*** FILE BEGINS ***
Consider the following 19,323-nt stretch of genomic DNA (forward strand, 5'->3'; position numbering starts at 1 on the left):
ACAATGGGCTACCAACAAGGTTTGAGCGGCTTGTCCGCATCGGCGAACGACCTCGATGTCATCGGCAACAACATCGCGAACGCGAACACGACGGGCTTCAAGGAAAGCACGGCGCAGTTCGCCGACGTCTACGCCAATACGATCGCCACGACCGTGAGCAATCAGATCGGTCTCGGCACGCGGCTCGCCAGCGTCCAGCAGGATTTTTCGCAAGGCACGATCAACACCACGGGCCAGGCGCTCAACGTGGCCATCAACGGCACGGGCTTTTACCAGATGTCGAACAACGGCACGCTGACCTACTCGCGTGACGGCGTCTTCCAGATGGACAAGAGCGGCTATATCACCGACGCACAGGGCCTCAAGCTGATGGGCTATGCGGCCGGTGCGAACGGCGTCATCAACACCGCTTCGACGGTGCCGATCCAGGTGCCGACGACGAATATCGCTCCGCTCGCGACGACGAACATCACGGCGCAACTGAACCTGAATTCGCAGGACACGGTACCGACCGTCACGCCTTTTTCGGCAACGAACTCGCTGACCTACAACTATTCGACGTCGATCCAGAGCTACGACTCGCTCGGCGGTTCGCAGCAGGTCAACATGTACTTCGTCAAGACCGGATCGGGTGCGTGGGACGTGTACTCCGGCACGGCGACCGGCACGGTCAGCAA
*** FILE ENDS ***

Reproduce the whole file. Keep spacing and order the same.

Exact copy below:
Consider the following 19,323-nt stretch of genomic DNA (forward strand, 5'->3'; position numbering starts at 1 on the left):
ACAATGGGCTACCAACAAGGTTTGAGCGGCTTGTCCGCATCGGCGAACGACCTCGATGTCATCGGCAACAACATCGCGAACGCGAACACGACGGGCTTCAAGGAAAGCACGGCGCAGTTCGCCGACGTCTACGCCAATACGATCGCCACGACCGTGAGCAATCAGATCGGTCTCGGCACGCGGCTCGCCAGCGTCCAGCAGGATTTTTCGCAAGGCACGATCAACACCACGGGCCAGGCGCTCAACGTGGCCATCAACGGCACGGGCTTTTACCAGATGTCGAACAACGGCACGCTGACCTACTCGCGTGACGGCGTCTTCCAGATGGACAAGAGCGGCTATATCACCGACGCACAGGGCCTCAAGCTGATGGGCTATGCGGCCGGTGCGAACGGCGTCATCAACACCGCTTCGACGGTGCCGATCCAGGTGCCGACGACGAATATCGCTCCGCTCGCGACGACGAACATCACGGCGCAACTGAACCTGAATTCGCAGGACACGGTACCGACCGTCACGCCTTTTTCGGCAACGAACTCGCTGACCTACAACTATTCGACGTCGATCCAGAGCTACGACTCGCTCGGCGGTTCGCAGCAGGTCAACATGTACTTCGTCAAGACCGGATCGGGTGCGTGGGACGTGTACTCCGGCACGGCGACCGGCACGGTCAGCAA